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How the Maine Lobster Industry Protects Its Future

Friday, November 27, 2015 by Dream Local in Lobster

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Dating back over 100 years ago, the lobstermen of Maine realized they had to protect their way of life by putting regulations into place.

In 1872, a state law was passed to protect female lobsters that were egg-bearing. The goal was to keep the lobster population from being wiped out. Since that time, many other regulations have been put in place to maintain the health of Maine's lobster industry. Lobstermen need to bear in mind a host of rules that will ensure that the industry continues to be sustainable. 

Any lobsterman in Maine worth his salt knows the size regulations for lobster. If a catch is more than five inches from the eye to where the tail begins or less than three and a quarter inches, it has to be released. This is a good way to protect lobster that need to grow and those that are excellent breeders. Fishermen always have a gauge with them to take accurate measurements.

 

Females are a Priority

When lobstermen catch females and there are visible signs of eggs on the tail, the lobster must have its tail notched before it is released. Any time a lobster is caught with a notched tail, it must be sent back to ensure females will continue to make additions to the lobster population.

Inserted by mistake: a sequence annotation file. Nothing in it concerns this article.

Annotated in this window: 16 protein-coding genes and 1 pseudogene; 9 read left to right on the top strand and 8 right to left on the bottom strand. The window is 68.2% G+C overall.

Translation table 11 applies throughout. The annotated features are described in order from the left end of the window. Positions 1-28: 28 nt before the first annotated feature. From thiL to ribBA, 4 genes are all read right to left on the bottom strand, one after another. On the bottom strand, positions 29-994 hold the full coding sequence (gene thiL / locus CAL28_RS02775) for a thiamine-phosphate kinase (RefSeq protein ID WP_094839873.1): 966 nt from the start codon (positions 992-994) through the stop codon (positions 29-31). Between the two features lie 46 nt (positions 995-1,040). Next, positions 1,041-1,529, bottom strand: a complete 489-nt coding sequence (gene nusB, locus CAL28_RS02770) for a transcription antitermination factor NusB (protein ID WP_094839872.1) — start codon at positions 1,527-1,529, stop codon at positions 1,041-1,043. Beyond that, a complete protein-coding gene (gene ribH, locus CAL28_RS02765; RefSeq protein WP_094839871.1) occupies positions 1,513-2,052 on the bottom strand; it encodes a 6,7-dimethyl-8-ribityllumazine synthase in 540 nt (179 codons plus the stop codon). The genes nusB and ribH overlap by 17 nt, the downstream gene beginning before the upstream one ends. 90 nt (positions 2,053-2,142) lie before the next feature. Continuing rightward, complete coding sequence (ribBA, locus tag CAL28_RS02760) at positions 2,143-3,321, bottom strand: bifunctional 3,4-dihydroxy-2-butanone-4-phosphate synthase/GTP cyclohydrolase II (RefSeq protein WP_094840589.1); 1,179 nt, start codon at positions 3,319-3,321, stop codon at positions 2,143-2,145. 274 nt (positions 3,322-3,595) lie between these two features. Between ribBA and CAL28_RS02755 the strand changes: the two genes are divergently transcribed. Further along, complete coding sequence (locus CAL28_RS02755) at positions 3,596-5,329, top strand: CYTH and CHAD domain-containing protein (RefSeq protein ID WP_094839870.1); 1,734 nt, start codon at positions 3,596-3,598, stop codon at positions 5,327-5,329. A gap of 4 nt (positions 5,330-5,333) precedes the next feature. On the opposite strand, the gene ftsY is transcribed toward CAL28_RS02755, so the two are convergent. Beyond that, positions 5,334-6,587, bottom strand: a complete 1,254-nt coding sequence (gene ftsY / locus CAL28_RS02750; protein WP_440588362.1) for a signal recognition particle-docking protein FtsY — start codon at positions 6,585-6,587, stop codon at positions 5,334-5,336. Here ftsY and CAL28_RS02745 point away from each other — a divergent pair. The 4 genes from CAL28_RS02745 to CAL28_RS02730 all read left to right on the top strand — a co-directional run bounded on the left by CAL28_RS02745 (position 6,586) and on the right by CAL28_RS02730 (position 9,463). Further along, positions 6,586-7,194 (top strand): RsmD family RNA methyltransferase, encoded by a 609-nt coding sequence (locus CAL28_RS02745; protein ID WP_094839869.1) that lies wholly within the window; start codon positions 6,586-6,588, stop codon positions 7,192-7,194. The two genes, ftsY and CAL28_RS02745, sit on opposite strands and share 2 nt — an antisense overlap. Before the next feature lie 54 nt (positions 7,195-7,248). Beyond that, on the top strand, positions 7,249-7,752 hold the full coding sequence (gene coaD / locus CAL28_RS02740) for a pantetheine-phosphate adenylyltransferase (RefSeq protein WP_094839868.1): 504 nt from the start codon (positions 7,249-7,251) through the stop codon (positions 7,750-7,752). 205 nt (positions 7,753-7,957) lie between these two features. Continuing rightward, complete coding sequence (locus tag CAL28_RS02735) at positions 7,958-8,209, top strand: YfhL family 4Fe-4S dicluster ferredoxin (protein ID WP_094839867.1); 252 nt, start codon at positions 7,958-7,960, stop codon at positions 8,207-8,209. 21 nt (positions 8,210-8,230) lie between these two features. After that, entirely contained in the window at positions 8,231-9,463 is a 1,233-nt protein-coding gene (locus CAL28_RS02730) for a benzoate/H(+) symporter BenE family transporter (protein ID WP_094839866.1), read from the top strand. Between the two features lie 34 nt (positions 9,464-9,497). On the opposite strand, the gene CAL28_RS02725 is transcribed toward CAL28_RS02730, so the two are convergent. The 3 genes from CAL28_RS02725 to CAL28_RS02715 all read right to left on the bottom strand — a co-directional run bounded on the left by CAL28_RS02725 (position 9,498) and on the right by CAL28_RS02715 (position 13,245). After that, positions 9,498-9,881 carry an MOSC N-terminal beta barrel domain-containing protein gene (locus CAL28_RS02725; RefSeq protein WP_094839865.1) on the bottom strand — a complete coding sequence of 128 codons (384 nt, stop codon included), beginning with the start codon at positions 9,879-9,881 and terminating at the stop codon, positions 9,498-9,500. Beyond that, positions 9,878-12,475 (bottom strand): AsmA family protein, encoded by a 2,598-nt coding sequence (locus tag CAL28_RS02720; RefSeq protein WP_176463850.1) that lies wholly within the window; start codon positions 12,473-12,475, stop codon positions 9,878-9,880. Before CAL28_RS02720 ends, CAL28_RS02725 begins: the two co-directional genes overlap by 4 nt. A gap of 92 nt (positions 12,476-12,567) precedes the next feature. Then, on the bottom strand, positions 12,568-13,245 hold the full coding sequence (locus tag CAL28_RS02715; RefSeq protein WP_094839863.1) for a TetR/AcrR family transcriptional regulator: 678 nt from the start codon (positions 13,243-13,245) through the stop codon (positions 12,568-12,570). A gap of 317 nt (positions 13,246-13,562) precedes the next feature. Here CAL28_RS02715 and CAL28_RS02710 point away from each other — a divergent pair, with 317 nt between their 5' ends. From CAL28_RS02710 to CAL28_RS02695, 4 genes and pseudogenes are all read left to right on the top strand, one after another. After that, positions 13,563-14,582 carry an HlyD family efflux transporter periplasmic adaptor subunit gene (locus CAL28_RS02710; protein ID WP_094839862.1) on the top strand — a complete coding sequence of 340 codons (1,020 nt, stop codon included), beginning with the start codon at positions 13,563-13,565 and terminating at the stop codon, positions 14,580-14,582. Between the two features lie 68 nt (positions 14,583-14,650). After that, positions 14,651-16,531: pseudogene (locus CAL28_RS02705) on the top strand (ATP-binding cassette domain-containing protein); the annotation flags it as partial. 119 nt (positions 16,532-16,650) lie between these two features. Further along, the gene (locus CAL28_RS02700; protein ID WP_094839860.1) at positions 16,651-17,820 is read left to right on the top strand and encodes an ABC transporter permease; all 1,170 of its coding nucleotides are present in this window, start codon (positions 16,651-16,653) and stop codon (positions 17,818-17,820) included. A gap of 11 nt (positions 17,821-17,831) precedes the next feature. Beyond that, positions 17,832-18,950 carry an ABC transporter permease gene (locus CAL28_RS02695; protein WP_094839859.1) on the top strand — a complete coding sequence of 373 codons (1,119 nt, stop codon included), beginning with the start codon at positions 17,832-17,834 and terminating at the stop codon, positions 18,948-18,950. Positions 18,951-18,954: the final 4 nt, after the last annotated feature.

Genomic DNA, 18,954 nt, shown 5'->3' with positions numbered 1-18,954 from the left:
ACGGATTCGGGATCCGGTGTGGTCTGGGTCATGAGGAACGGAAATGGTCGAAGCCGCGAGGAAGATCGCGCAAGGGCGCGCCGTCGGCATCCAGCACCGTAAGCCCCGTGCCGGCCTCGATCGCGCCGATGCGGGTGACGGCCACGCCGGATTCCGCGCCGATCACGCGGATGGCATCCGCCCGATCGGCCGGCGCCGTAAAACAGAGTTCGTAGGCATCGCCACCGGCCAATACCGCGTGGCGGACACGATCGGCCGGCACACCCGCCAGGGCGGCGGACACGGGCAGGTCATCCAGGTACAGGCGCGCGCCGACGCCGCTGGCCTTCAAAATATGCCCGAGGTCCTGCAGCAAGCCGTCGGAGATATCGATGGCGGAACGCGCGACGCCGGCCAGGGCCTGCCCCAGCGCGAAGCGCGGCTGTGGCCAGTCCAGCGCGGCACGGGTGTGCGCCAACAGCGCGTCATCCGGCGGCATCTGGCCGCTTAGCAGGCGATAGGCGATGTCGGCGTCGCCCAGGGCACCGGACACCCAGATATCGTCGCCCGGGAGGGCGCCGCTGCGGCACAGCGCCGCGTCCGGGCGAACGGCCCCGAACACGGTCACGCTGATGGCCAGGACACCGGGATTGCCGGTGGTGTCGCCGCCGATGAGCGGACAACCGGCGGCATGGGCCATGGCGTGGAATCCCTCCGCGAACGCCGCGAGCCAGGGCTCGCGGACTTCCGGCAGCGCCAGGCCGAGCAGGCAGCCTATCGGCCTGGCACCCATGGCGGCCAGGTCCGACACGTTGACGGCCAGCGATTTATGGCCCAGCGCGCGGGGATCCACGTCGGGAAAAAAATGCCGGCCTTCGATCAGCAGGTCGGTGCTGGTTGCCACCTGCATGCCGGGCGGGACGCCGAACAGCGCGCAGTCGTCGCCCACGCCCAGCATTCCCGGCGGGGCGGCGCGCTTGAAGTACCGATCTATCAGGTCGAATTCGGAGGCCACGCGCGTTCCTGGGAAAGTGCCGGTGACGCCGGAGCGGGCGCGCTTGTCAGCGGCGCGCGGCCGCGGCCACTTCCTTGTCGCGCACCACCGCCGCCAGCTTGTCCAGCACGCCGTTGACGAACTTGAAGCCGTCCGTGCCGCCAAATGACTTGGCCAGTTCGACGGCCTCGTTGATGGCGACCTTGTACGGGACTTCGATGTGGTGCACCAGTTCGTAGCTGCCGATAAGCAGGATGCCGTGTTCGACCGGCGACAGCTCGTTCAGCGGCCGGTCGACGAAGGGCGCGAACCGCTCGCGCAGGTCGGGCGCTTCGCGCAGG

While fishermen enjoy the privilege of fishing throughout the year and they don't have to limit how many lobster they catch, Maine has set a limit on the number of traps that can be placed in the ocean. There are special limits placed in lobster fishing zones.

If anyone wants to fish for lobster in Maine, traps are the only method that is allowed. There are even regulations concerning traps, such as a biodegradable hatch that will allow lobsters to escape if the trap is lost at sea.

 

A Seed Fund Keeps Up a Healthy Population

Thanks to the Maine Lobster Seed Fund, females that release eggs after they've been captured are sent back to the sea. The goal is to ensure that the lobster industry in Maine will continue to be a thriving livelihood for future generations. Anyone who wants to join in must apprentice with an established lobsterman in order to learn state regulations. Maine sets a limit on the number of licenses that are allowed each year to avoid an excess amount of lobster catches.

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